Even though we are at a time where we are seeing a reduction in the stigma around mental health and seeking mental health treatment, I think that we cannot deny that stigma still exists around seeing a psychologist and that this can be a barrier for people initially reaching out for support. In today’s blog I answer some common concerns around seeing a psychologist to hopefully break some of this stigma. If you prefer your blog in podcast form, I have covered this topic in my podcast The Formulation Station, with my co-host Dr Aimee Maxwell. You can find us wherever you find your favourite podcasts – or click this link to take you directly to the episode.
When is it okay to go and see a psychologist?
You can go and see a psychologist for pretty much anything. It is a common misconception that you must be severely unwell or distressed, meet certain diagnostic criteria for a mental illness, or present with certain conditions (such as depression or anxiety) in order to see a psychologist. If there is something that you are struggling with in life, it may be beneficial to see a psychologist. Having said that, not all psychologists work with all presentations, so I encourage you to do your research and find someone with experience in the area relevant to you. Your local GP may also have knowledge of psychologists in your area and be able to direct you to someone who could be a good fit.
What kind of problems can a psychologist work with?
There are many things that you can see a psychologist for including, depression, anxiety, relationship or interpersonal issues, self-esteem, eating disorders/disordered relationship with food or your body, parenting, chronic pain, behaviour, habit change, sleep, adjustment to changes in life circumstances etc.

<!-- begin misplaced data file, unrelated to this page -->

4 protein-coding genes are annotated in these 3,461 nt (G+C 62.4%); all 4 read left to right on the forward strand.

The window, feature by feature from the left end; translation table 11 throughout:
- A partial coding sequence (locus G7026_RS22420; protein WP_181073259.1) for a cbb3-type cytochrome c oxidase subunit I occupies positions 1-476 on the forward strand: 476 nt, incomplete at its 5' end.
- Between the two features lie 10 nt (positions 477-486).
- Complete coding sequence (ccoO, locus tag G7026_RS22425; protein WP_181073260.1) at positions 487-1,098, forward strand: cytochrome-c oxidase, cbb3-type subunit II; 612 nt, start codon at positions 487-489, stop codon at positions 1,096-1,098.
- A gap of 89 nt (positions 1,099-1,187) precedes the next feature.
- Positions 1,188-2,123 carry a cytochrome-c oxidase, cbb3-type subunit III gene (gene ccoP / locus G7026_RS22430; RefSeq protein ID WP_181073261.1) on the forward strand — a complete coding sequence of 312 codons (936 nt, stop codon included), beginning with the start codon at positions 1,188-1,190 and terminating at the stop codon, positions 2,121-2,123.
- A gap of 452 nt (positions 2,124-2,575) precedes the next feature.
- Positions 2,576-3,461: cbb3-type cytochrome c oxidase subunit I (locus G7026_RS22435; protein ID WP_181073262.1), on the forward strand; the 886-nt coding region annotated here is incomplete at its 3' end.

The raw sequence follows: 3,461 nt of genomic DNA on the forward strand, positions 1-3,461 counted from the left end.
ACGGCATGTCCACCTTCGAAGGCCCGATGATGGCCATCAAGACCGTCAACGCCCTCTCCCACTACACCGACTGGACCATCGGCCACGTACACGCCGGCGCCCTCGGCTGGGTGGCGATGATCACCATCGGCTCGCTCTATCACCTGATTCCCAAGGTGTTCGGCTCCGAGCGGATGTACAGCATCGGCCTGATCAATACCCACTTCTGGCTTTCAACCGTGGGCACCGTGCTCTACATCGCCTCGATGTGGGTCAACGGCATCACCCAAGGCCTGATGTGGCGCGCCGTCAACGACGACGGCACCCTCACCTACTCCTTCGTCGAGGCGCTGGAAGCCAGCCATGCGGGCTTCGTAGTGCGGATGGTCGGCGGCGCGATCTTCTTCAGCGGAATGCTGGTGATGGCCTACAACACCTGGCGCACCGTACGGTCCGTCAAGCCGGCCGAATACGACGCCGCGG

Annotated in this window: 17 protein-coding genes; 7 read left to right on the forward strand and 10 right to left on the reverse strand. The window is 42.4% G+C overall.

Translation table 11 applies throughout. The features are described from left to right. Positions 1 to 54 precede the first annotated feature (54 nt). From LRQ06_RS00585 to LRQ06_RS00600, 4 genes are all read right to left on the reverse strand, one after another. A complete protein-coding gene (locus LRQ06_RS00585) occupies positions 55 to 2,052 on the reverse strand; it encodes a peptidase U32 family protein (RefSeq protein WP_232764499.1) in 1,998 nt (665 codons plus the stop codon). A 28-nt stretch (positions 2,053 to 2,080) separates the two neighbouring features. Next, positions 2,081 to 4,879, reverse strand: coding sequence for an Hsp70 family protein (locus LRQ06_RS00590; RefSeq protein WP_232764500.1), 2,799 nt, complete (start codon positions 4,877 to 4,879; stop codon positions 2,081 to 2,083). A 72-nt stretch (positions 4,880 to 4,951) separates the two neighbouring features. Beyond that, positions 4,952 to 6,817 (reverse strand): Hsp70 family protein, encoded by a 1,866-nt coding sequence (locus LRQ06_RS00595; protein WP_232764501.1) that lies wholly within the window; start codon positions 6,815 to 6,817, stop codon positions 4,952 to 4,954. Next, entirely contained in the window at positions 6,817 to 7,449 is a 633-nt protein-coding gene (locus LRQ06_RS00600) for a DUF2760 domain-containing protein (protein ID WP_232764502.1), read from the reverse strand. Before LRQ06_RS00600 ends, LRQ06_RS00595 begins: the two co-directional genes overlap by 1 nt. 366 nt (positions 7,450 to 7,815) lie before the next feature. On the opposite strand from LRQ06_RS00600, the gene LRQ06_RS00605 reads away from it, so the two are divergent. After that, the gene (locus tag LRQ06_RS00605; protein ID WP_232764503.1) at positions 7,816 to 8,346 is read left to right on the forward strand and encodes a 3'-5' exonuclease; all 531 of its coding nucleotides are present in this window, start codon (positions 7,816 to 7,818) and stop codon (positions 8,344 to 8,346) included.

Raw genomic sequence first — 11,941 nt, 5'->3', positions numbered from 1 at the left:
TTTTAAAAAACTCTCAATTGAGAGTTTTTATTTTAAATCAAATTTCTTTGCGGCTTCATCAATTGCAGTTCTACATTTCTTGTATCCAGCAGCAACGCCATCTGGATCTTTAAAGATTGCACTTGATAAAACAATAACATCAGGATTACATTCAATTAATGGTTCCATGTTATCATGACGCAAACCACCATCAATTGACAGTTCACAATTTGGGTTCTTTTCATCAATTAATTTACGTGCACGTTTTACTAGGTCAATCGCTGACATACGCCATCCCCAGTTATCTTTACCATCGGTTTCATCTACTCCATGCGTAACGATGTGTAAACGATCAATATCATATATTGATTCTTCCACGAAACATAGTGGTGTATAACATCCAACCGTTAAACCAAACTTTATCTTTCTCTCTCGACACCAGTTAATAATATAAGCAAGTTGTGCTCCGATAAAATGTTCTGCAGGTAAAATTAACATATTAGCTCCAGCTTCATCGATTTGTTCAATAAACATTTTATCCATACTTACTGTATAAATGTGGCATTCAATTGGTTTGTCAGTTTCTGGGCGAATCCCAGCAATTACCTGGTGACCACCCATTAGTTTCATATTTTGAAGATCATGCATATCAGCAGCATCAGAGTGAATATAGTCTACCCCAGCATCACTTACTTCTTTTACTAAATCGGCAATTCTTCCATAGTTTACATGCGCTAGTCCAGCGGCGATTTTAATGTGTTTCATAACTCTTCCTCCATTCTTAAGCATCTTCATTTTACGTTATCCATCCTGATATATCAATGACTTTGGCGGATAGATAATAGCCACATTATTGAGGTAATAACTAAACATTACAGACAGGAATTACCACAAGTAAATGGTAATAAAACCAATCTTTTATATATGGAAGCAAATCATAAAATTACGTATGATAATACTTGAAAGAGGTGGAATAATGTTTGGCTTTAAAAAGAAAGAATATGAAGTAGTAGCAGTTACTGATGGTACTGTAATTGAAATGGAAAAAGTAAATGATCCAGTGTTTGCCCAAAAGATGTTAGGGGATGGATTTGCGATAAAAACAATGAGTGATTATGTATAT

It is normal for life to throw you curve balls – to experience loss, heart ache, uncomfortable emotions that you might not like. While this is normal, sometimes it can be helpful to process these things with a psychologist.
How long do I have to see a psychologist for?
There is no “right” answer to this question as there is no defined amount of time that people attend a psychologist for. The length of time is largely dependent on what you are seeking as well as the nature of the problem you are presenting with. Some people attend for one or a handful of sessions and learn techniques that lead to some improvement in symptoms, and some people attend therapy ongoing. It is really dependent on you and what you want to get out of your sessions.
Will I be provided a diagnosis that will permanently be on my medical record?
While diagnosis is part of what a psychologist does, it is certainly not the main or only part of our role. Generally a diagnosis is only provided when this is deemed important and relevant to your life. In general terms, a diagnosis is simply a descriptive word utilised to describe a certain collection of symptoms which can help guide treatment decisions and aid communication with other professionals who may be involved in your care e.g., your GP. Typically, a psychologist is more likely to focus on your presenting problem and providing a therapy that will lead to a reduction in distress for you.
To summarise, you can see a psychologist WHENEVER for WHATEVER you are struggling with. If you are having a problem, and it is impacting you, seeing a psychologist could potentially be beneficial.
Hopefully this has helped address some of the concerns you may have about seeing a psychologist. If you have further questions, please do not hesitate to call our administrative team who are always more than happy to offer guidance when first starting to see a psychologist.